Many companies featured on Money advertise with us. Opinions are our own, but compensation and
in-depth research may determine where and how companies appear. Learn more about how we make money.

If you roll your company retirement plan over with your plan provider, what can really cost you is adding premium services. Fidelity and Schwab market ongoing investment advice. Vanguard recently launched a pilot program to do the same. At Schwab you’ll pay as much as 0.9% of your assets on top of fund fees. Fidelity’s Portfolio Advisory Service (PAS), highlighted at the company’s rollover website, charges as much as 1.19% a year, plus the costs of underlying investments, which Fidelity estimates run 0.5% to 0.77%, depending on your stock and bond mix. Ten percent of the money that rolls out of Fidelity 401(k)s goes into this advice program, the company reports.

The Fidelity phone and branch reps have an incentive to get you to sign up for advice. When you open a Fidelity IRA and put the money in cash, the rep receives a payment equal to 0.06% of your balance, according to Fidelity. When you pick a target-date fund, that bonus jumps to 0.08%. For PAS, annuities, or a referral to an adviser, it is 0.12%. Fidelity says the different payouts are tied to complexity, not to how lucrative the products are. “When I start to get into financial planning, I am spending more time with you. We think it’s appropriate,” says John Sweeney, executive vice president of retirement and investing strategies at Fidelity.

Maybe, but adding a thick layer of annual fees to your IRA can cut the chances that your money will last (see "Do I need a financial adviser to manage my IRA rollover" next).

Best Moves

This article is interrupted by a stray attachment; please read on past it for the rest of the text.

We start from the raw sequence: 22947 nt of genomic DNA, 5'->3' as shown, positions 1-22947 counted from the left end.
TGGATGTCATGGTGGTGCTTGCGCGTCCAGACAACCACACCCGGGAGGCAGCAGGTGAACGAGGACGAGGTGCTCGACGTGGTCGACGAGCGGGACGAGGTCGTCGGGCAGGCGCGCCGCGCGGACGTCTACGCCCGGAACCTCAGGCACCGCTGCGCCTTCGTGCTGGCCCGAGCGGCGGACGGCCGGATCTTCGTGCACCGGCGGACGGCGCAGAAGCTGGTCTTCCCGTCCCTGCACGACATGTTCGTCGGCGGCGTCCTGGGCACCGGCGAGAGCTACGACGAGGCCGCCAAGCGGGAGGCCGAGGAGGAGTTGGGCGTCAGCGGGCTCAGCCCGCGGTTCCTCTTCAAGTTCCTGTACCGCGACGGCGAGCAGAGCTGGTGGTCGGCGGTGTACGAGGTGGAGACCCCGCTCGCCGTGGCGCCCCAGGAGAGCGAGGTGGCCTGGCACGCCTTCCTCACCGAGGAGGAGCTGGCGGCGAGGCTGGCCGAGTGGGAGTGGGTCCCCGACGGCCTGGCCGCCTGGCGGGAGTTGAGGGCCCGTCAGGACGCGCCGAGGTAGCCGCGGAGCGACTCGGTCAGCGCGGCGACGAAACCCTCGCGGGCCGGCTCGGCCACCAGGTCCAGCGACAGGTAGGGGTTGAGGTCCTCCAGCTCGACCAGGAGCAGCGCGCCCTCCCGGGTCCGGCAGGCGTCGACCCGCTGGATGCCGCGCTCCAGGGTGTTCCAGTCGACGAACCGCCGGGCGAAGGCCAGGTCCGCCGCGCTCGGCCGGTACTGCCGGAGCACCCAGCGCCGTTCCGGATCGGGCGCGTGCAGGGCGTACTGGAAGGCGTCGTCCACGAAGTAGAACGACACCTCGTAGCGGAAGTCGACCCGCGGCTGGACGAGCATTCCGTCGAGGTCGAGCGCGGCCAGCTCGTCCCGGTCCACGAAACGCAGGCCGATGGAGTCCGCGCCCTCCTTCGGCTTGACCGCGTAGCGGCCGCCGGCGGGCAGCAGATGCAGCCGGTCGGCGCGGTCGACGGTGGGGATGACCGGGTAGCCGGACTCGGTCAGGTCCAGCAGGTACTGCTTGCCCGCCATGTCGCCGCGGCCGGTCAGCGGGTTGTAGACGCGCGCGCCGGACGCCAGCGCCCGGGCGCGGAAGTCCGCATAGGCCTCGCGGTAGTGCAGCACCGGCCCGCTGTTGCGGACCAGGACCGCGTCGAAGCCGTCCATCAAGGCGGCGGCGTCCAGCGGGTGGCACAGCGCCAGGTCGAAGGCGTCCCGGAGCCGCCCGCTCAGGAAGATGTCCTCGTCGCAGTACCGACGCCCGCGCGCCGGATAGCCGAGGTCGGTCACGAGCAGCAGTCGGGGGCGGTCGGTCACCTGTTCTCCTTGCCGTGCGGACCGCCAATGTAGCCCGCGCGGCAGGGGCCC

Take advice if you need it. Managing your retirement investments and calculating withdrawals aren’t as easy as filling in a box to save 10% of your paycheck was. Advice can pay off. In a study Vanguard found that 401(k) investment-management programs can improve performance by about one percentage point a year by optimizing the mix of stocks and bonds. If asset-allocation help is all you’re after, buy a target-date fund with low fees and an allocation that suits your appetite for risk (use these model portfolios as a guide).

Roughly half of 401(k)s offer over-the-phone investment advice, Aon Hewitt reports. One of the most popular providers is from Financial Engines. Available even after you retire, its Income+ service helps you figure out how much you can spend and recommends a stock and bond mix for 0.6% a year on top of fund fees.

Shop locally. As long as you have at least $250,000 to invest—a typical minimum—see what a local financial planner charges. That face-to-face help may be less or no more than what you’d pay for a fund investment advice program. By the end of 2015, Vanguard’s Personal Advisor Services, which costs 0.3% plus costs of underlying investments, should be widely available.

Pay for advice once. If all you need is guidance at the starting gate, you can hire an adviser by the hour instead of spending 1% to 2% a year. You might pay $800 to $1,500 for a one-time plan.